Planet Spurs returns for a second series in which we try to locate those little tales from the Wonderful World of Hotspur that you might otherwise have missed and which deserve to be recalled.
We will come to these gentlemen in a moment as well as a few thoughts from Bill Nicholson but first this lovely story that surfaced during some research.
It comes from the newspaper, Good Morning, and carried an article on Spurs in October 1943 when their reporter John Allen visited the club. He noticed something odd in the dressing room and asked George Hardy our trainer why there was no locker number 13?
George is then quoted as answering “Yes, some years ago a certain player kept getting nasty injuries. No sooner did he recover from one hurt and return to the field than he would get another. His pals looked around for a reason, you see he was a gentleman footballer and did not ask for trouble. At last they spotted ‘13’ on his locker. It was suggested he change lockers. He did and his fortunes also changed for the better. To make sure that there can be no repetition of this locker thirteen has been removed.”
In case you haven’t heard of ‘Good Morning’ it was produced by the Submarine branch of the Admiralty during the Second World War.
Left - Colin Brittan 1950.
Did you ever wonder what Bill Nicholson thought about Cyril Knowles, he once said “When Dave Mackay took part in his first training session at Tottenham he made people sit up and take notice. His influence heralded the start of the Spurs’ glory era.
When Cyril Knowles took part in his first training session at Spurs he made people take notice, but everyone thought we would finish the match with more players on the treatment table than on the pitch.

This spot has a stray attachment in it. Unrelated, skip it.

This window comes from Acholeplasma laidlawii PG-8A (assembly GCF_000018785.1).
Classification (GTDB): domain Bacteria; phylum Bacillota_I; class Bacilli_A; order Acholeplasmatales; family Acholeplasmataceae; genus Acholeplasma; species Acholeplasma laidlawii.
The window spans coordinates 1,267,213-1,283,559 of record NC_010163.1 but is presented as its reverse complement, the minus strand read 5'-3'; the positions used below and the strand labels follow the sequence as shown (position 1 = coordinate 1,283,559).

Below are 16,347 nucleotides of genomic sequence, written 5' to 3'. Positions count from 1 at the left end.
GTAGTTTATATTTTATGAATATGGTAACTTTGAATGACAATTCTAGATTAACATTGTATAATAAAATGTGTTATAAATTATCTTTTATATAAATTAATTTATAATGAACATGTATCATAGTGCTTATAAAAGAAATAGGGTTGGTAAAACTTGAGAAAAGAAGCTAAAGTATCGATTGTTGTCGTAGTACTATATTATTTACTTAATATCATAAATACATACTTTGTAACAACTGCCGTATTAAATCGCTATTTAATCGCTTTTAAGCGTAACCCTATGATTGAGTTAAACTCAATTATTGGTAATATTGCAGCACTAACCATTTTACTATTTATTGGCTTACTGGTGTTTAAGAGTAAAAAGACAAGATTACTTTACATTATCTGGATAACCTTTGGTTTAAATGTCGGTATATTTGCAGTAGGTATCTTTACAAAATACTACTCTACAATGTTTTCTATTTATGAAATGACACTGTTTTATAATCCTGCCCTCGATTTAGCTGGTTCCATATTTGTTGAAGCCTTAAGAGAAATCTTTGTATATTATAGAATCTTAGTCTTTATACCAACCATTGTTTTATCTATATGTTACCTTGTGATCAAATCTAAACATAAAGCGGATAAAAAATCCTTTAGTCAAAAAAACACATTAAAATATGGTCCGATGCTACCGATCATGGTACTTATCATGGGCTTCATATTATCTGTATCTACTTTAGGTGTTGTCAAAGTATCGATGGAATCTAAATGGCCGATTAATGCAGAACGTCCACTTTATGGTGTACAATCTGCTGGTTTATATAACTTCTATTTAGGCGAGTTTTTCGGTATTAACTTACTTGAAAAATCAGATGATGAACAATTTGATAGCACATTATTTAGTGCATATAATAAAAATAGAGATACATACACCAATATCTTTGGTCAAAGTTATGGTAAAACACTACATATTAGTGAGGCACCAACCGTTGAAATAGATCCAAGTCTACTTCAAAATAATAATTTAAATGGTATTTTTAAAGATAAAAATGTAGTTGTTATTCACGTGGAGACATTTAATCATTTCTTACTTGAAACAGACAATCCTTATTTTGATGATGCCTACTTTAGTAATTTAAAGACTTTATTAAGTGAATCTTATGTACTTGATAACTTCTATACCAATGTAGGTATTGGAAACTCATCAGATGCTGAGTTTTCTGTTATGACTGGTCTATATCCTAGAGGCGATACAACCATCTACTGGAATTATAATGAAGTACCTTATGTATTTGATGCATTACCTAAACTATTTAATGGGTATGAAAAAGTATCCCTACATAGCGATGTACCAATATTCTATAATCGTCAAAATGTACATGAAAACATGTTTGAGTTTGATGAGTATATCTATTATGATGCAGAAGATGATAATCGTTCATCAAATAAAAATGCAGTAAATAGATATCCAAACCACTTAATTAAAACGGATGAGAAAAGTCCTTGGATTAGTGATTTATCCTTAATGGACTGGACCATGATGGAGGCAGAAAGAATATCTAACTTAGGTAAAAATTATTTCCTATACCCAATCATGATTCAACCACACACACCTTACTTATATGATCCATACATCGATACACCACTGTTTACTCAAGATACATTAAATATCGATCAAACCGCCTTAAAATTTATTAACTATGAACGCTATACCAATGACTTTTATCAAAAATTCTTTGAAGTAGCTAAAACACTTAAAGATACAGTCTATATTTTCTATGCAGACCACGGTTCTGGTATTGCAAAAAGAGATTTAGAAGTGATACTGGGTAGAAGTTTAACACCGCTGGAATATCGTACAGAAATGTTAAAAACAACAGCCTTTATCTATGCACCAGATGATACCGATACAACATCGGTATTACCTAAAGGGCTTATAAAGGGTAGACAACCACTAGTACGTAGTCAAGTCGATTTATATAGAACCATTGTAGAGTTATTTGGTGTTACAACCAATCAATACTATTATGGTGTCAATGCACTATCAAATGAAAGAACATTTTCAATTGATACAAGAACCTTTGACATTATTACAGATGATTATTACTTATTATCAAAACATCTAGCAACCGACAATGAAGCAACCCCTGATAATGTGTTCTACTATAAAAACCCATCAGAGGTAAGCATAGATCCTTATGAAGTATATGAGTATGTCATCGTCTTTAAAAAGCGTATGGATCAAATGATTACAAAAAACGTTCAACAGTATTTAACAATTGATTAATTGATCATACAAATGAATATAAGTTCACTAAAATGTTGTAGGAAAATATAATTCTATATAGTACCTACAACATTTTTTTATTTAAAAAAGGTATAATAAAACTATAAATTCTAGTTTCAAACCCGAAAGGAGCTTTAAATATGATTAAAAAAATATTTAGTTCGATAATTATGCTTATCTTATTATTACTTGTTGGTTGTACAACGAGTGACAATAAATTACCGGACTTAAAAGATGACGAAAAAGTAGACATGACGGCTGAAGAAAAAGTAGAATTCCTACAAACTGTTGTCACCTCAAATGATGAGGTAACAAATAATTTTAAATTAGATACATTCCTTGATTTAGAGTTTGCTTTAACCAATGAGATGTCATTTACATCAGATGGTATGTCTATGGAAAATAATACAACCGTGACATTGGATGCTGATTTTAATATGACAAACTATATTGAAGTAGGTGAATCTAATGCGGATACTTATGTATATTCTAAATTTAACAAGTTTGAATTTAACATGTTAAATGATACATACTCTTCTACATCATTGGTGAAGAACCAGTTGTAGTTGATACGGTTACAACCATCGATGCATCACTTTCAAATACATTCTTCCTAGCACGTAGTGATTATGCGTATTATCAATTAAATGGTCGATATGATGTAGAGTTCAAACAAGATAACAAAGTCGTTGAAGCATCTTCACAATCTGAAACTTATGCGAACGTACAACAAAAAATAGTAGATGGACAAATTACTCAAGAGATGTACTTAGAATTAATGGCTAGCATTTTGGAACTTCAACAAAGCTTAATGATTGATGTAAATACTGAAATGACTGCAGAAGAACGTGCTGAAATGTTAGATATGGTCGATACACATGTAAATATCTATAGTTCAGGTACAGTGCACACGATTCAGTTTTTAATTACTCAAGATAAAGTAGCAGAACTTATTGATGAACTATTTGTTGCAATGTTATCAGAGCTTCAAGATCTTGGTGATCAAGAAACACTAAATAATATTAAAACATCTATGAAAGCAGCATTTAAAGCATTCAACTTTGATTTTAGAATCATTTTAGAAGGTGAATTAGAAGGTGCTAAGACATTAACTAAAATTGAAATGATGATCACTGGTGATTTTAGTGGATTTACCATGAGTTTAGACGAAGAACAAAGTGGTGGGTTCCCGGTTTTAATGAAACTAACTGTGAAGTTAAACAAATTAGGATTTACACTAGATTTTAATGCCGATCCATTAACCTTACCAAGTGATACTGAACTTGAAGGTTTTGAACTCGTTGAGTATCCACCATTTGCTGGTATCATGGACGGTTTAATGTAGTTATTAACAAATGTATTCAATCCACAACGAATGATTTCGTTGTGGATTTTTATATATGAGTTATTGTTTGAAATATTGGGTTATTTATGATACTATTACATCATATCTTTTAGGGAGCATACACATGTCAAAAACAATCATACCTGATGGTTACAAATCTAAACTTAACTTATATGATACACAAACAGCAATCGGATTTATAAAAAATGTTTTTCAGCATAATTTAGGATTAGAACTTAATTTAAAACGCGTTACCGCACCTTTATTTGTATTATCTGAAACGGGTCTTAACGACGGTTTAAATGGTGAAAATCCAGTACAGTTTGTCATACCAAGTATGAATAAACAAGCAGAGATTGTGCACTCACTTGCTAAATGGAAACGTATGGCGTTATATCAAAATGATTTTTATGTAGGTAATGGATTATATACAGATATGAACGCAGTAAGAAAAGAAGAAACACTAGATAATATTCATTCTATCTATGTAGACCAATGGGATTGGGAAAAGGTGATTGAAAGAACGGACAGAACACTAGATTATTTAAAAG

It was soon obvious that Cyril (right) was going to command respect and few wingers like to play against him.
His tackling could be described in the kindest manner as strong and fearless."
This time last year we looked at the work done by Bill Watson with the Tottenham players (1) this led one reader to point me towards an earlier pioneer in fitness training for football. Ron Chifney who started work with Tottenham in the summer of 1950 just as Spurs returned to Division One and would go on to win their first title. It seems Tottenham were one of several clubs starting to look at weight training. Ron was asked to work with some of the younger players and any of the first teamers who were interested.
Three of the senior professionals were keen, Sid McClellan, Ted Gibbons, (left) and Colin Brittan, although a few others kept a watch of proceedings and some more joined in as the season progressed. Remember at that time getting fit seemed to consist of road walking, lapping the pitch and possibly up and down the terracing.
Left Ted Gibbons, Made just six senior appearances for Spurs and later joined our coaching staff. His son was also on our books as a junior.
Below - Chifney in front with his three charges.
Some work was done with dumb bells but skipping was as near as you got to sports science. And that season 1950/51 will be featured in the near future.
Next time - Planet Spurs reveals the secret of one of the clubs most successful penalty takers.
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Note -1 - Bill Watson and 'Fit for Footy.' is @
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Tribute to Bill Nicholson
The Road to Turin
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By Royal Appointment
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Thanks For The Memories
Our Tommy Carroll
The AVB Files: Part1
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The Hand Of Hugo
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